It’s been a great year professionally, from signing a new three-book deal with Constable to going to Harrogate for the first time (and reading at Noir at the Bar!) seeing the first translation of my first book, Falling Fast. I’m not sure how professional it is, but my standout moment of the year was the Four Blokes In Search of a Plot panel at Bloody Scotland. It was the first time Douglas (Skelton), Mark (Leggatt), Gordon (Brown) and I had tried out the new format for the panel, where the crowd give us a name and a murder weapon and we try to write a story in 100 word chunks while the other three discuss all things crime with the audience. I was cataclysmically hung over after the infamous Bloody Scotland night at the Curly Coo the night before, but somehow the panel, like the rest of Bloody Scotland, worked. We were the last panel of the weekend yet we still got an audience of more than 60 people, they were totally up for it and it was a great laugh. And sitting there, with a tea cosy on my head, I remember thinking how lucky I am to be part of this brilliant community of writers and readers.

Favourite book:
It’s been another incredibly strong year for crime fiction, with some brilliant work being produced. It’s almost impossible to choose a stand-out from the crowd, but there are a couple that stick in the memory. Craig Russell’s The Quiet Death of Thomas Quaid, which was shortlisted for the McIllvanney Prize at Bloody Scotland, was a masterclass in immersive, compelling writing that transports you back to 50s Glasgow and all the dangers and moral ambiguity that lurk there.  Slow on the uptake, but I finally got round to reading Stuart Neville’s The Twelve and was blown away by Fegan and the demons that haunt him. Writing as Haylen Beck, Neville’s Here and Gone was a white-knuckle, read-it-in-one shot of pure adrenaline you can’t miss.

Looking ahead, I’ve been lucky enough to get sneak peeks of two of next year’s biggest books. Luca Veste’s The Bone Keeper is just brilliant – but maybe not one to read late at night. With a real sense of menace bleeding from the pages, this is a serial killer thriller that will linger long after the last page. Meanwhile, his partner in podcast crime, Steve Cavanagh, has produced a masterclass in tight, tense storytelling with Thirteen. With a (serial) killer hook and perfect delivery, his latest adventure with New York defence lawyer Eddie Flynn is the book that will send his career into the stratosphere.

Favourite song:
If I don’t say You’re Welcome from the film Moana, my three-year-old will kill me. She’s obsessed with that song and duets with me when she can. And yes, it is an ear worm and no; I don’t want to talk about it. *Hums what can I say except…*

Downsides:
Life is a series of ups and downs, but you have to keep looking up. One big downside of this year was losing my beagle, Sam. He’d been with me since he was a pup; saw me through marriage, two kids and seeing my lifelong dream of being published come true. Then one day he went off his food, went to the vet and was gone. It’s a cliché, but dogs really are man’s best friend, and I still miss the Old Man – and his snoring from the cushion next to me as I write.

Resolutions:
I need to get rid of my book belly! When I’m writing, I can’t train, my brain can’t cope with running the different mental soundtracks of being physically fit and thinking about plots, characters etc at the same time, so the physical activity and healthy eating gives way to sitting in my chair and endless biscuits when I’m on a book. But now that No-Man’s Land is done (save edits) it’s back to the gym for me!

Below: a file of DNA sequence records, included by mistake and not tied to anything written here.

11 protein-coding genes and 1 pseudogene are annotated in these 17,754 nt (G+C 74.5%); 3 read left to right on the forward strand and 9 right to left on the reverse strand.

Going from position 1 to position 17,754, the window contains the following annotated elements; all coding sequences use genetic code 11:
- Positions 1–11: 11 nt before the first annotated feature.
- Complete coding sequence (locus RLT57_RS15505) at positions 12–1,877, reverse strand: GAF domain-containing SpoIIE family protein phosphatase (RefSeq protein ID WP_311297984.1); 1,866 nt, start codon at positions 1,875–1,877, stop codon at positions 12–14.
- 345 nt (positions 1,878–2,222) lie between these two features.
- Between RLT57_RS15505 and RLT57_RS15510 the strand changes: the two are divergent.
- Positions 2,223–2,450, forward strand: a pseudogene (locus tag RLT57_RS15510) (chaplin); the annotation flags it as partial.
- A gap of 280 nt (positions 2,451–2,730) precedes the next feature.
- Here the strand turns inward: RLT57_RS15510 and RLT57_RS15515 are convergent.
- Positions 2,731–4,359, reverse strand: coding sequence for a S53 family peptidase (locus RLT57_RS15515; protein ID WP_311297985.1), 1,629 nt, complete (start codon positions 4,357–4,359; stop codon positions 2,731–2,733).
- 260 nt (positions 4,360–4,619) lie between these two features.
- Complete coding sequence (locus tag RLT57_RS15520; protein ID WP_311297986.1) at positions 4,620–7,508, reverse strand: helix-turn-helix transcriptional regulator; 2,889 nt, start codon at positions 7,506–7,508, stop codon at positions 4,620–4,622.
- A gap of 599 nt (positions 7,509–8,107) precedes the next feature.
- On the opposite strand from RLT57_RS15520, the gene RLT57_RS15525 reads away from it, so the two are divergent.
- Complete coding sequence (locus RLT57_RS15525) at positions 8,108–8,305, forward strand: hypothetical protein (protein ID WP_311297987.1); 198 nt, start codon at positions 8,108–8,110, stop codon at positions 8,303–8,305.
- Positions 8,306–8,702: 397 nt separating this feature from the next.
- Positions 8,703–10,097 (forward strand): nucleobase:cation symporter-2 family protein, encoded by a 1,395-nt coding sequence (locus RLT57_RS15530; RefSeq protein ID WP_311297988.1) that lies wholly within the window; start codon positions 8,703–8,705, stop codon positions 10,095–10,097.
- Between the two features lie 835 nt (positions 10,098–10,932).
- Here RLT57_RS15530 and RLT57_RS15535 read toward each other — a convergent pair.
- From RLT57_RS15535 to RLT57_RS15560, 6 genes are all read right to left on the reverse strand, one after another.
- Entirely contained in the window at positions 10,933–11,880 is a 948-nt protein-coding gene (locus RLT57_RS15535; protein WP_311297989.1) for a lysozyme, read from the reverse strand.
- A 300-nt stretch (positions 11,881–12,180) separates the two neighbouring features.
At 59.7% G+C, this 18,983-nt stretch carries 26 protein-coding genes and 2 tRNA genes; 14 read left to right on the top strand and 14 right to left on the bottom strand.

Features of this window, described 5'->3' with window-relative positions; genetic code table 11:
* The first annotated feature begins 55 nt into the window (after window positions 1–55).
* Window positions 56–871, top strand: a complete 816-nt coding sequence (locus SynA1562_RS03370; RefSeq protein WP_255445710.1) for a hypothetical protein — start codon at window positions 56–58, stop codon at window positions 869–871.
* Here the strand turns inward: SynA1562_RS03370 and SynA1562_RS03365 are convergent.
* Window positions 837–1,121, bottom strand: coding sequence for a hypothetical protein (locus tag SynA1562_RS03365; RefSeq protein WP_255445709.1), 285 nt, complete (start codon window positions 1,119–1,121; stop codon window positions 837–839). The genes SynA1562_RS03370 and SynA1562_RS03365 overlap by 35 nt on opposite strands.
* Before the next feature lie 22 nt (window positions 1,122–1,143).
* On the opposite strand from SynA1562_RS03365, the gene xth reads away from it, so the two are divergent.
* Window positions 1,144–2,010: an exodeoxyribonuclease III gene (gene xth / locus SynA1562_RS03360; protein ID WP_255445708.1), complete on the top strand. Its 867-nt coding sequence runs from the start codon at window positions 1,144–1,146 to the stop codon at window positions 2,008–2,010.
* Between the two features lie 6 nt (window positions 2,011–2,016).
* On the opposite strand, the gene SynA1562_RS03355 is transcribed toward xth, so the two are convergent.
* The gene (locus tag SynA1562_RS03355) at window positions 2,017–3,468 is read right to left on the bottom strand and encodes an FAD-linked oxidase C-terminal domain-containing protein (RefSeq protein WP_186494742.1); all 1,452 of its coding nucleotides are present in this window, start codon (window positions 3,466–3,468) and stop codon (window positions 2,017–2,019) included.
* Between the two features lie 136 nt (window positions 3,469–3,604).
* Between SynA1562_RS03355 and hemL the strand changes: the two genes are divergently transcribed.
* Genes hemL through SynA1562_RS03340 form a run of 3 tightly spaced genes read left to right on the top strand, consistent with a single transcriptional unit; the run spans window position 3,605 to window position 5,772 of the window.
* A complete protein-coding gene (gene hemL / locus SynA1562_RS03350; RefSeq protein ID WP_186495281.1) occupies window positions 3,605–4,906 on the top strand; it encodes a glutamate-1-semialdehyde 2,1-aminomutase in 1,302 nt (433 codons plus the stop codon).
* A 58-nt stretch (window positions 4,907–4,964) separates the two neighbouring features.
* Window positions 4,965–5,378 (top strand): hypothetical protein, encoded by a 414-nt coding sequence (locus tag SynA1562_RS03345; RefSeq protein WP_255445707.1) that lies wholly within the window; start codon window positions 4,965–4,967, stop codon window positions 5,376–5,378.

Hopes for 2018:
The first book in my new Stirling-set series, No-Man’s Land, is due out in September, and I hope everyone enjoys reading about Connor Fraser as much as I enjoyed writing about him. I’m also looking forward to getting back onto the road with the other three blokes for more fun and mayhem, so I hope the crowds enjoy the shows as much as we do.

Away from books, I hope the world comes to its senses a little. There’s a growing feeling that everything is building to a crescendo, from the tweeter-in-chief to the cliff edge of Brexit, and I hope cooler heads can prevail over the megaphone diplomacy and bigotry-as-patriotism crap we’re seeing now.

Review: ‘The Deaths of December’ by Susi Holliday

When an advent calendar is sent to a police station, no one takes any notice until a young DC opens it and discovers a murder behind each day. Instead of munching mince pies and winding down for the Christmas season, DC Greene and DS Carmine and their team find themselves looking for a murderer, who appears to be killing at random. With four more doors left on the calendar, there are four people who could be saved – if the police find the killer in time. 

I am a self-confessed Scrooge and therefore a murder mystery set during “the most wonderful time of the year” made a great deal of sense to me. I almost empathised with the criminal! Actually, I did empathise with the killer but not because of their loathing of Christmas but because of  their motive. I think Susi Holliday has managed to create a complex character in her murderer which is really refreshing. I often find the ‘bad guy’ a little two dimension in novels so it was great to read about a murderer with some depth.

I felt like Carmine and Greene (she what she did there?) were characters I knew even though this was their first outing. Holliday creates characters that confound the usual stereotypes. 

The premise of ‘The Deaths of December’ is really original and I found the way it unfolded an interesting technique. 

This is a well written festive tale with plenty of punch and a killer last line. 

Vic x

Review: ‘Cragside’ by LJ Ross.

DCI Ryan may have been expecting a sedate summer with his fiancée in the run-up to their wedding, living within the grounds of Cragside, a spectacular Northumberland mansion surrounded by forests but where would the fun be in that?

Despite his misgivings, Ryan attends the staff summer party – a Victorian murder mystery evening – but when the lights go out and an elderly staff member is found dead, Ryan and his team must undertake a new case on his own doorstep.

Taking her DCI Ryan series in a slightly different direction, LJ Ross has written ‘Cragside‘ in a similar style to crime novels of the golden age but manages not to alienate readers of her past works: no mean feat. The ensemble cast of characters reminded me of a modern-day Poirot and I think a Bavarian-style mansion is one of the few contemporary settings where readers will believe you still have a butler, chauffeur, maid and a variety of other staff. Ross also uses facts about Cragside (as with all of her previous novels, this is a real place in the North-East) to strengthen her story.

LJ Ross skillfully builds up mystery alongside police procedural as well as romance, appealing to many readers. ‘Cragside‘ can be read as part of the ongoing DCI Ryan series or as a stand-alone – you will be able to read this without reading the previous ones although I highly recommend that you read the whole series.

Vic x